Hindemith: Ludus Tonalis; Suite 1922

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COMPOSERS: Hindemith
LABELS: Warner
ALBUM TITLE: Hindemith
WORKS: Ludus Tonalis; Suite 1922
PERFORMER: Boris Berezovsky (piano)
CATALOGUE NO: 82564 63412-2
In Ludus Tonalis, Hindemith takes


Bach’s Kunst der Fuge as a model for

a tour of the tonal cosmos: of the

gravitational forces, as he understood

them, holding all the keys together.

Applying Baroque polyphonic

skills to 20th-century vocabulary, he

produces a sequence that contrasts

the strict counterpoint and many

voices of fugue with a kaleidoscope

of character pieces. Symmetry is

imposed by the bookending Prelude

and Postlude: the Postlude is the

Prelude backwards and upside-down.

There are opportunities in plenty for

bravura playing, but the challenge is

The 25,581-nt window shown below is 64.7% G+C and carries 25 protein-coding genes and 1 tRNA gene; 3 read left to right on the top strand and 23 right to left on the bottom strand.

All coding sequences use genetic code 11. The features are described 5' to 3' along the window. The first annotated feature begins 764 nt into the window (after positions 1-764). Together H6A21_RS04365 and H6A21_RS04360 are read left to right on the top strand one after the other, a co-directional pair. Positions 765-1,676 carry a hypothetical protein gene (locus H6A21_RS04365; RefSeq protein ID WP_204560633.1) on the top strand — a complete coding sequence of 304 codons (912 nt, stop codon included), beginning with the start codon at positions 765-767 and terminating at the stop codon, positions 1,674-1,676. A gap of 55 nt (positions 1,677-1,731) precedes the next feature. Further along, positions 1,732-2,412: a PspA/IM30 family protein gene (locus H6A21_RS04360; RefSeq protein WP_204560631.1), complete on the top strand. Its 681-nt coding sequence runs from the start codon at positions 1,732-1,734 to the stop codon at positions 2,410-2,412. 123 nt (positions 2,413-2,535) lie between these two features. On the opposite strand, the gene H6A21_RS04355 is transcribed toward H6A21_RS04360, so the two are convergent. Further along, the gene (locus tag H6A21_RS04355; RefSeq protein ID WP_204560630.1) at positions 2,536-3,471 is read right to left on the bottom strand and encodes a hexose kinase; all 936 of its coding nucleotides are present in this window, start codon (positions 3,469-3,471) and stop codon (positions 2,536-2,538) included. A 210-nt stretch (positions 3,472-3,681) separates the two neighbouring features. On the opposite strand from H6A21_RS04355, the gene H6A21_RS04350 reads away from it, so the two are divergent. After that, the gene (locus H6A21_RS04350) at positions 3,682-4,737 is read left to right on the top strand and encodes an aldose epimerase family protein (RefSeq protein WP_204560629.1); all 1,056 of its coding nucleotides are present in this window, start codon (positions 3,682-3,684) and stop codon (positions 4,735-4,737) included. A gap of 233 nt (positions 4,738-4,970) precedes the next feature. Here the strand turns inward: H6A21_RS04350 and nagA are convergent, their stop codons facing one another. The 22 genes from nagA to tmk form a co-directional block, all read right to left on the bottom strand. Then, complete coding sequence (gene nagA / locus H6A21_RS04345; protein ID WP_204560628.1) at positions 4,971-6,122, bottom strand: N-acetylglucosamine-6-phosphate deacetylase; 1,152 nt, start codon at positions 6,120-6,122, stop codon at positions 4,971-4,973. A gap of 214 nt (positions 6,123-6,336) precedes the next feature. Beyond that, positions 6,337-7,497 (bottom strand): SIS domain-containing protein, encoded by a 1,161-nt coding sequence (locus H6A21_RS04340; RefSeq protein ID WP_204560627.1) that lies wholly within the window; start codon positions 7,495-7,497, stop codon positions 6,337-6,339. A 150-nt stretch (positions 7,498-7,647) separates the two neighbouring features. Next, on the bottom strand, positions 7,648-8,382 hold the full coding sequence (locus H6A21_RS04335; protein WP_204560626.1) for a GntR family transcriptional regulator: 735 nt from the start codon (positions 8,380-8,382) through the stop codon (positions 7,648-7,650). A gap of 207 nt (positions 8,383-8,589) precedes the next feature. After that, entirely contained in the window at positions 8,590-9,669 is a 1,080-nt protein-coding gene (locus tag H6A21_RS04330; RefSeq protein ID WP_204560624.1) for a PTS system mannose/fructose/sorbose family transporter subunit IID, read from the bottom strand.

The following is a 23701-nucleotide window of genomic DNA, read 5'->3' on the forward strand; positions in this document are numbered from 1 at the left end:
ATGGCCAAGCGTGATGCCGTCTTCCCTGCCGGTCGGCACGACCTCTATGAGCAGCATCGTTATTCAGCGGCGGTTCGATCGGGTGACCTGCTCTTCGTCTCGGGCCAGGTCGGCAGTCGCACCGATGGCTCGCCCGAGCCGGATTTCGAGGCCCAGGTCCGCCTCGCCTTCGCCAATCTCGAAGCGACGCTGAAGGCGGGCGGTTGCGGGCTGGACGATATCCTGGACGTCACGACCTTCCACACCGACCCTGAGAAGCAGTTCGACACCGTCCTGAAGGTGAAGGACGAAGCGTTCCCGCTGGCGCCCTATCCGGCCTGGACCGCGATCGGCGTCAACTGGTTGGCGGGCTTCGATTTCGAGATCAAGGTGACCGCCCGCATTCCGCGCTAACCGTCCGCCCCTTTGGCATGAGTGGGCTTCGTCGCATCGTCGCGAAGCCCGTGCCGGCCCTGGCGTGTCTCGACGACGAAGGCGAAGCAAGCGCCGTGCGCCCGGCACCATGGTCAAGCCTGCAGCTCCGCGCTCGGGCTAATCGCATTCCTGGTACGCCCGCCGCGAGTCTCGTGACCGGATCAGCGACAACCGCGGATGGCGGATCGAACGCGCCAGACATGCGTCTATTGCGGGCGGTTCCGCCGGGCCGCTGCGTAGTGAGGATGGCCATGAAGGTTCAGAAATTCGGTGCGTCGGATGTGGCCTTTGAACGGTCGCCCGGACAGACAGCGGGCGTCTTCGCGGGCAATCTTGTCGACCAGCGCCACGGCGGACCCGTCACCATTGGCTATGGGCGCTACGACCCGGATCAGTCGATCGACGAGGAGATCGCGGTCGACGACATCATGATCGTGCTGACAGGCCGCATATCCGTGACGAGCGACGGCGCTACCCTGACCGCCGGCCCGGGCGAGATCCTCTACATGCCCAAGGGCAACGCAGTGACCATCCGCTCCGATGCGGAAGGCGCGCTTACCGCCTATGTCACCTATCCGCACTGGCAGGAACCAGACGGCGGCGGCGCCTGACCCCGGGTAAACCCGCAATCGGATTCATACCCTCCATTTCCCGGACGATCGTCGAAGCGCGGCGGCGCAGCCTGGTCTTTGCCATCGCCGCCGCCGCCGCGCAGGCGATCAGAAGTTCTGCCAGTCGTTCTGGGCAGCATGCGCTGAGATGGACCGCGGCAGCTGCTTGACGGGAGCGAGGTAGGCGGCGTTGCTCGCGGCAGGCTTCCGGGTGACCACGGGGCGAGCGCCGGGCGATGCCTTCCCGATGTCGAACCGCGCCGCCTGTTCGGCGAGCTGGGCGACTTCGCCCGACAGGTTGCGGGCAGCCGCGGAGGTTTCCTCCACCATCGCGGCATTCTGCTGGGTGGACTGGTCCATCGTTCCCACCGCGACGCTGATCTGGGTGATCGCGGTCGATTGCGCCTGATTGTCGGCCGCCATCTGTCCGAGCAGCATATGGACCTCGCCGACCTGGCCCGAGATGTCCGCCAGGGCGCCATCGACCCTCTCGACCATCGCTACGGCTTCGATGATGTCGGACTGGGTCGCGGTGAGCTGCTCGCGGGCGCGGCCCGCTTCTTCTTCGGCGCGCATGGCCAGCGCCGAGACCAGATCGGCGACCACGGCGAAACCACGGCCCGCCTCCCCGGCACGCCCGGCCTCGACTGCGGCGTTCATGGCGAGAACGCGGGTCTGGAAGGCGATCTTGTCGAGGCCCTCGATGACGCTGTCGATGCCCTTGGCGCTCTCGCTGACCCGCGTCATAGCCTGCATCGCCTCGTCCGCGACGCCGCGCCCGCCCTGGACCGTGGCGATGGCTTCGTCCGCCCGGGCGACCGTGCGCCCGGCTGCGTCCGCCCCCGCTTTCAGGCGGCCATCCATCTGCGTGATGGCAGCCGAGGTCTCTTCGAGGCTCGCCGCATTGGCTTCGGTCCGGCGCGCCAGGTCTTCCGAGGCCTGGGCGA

to make none of this sound dry and

bring out the humanity innate in

even the most abstract movements.

Berezovsky seems to me only

partially successful. His technique

throughout is sparkling, on a

par with Olli Mustonen’s Decca

recording; but where Mustonen

sometimes over-characterised with

wilful distortion, Berezovsky seems

somewhat unengaged and superficial

until something clicks into place

round about No. IX, the scampering

‘Interludium quartum’. Thereafter

matters are much improved, and I

admired the eloquence Berezovsky

brings to the great slow numbers XV

and XXV, and his mercurial despatch

of the faster ones, though his touch is

on occasion a little on the heavy side.

The coupling, the early, dissonant

and jazz-influenced suite 1922 is

a perfect foil to the polyphonic

philosophizing of 20 years later. Here

Berezovsky is flamboyant to say the

least, with an uproarious account of

the ‘Shimmy’ movement. However

John McCabe presents the same

coupling in his version for Hyperion,

and in both works he shows greater

warmth and, it seems to me, a closer

involvement with the music. Even

so the account of Ludus Tonalis

which has most to offer, intellectual,

emotional and spiritual, remains

Bernard Roberts’s magnificent

Nimbus recording of 1995.


Calum MacDonald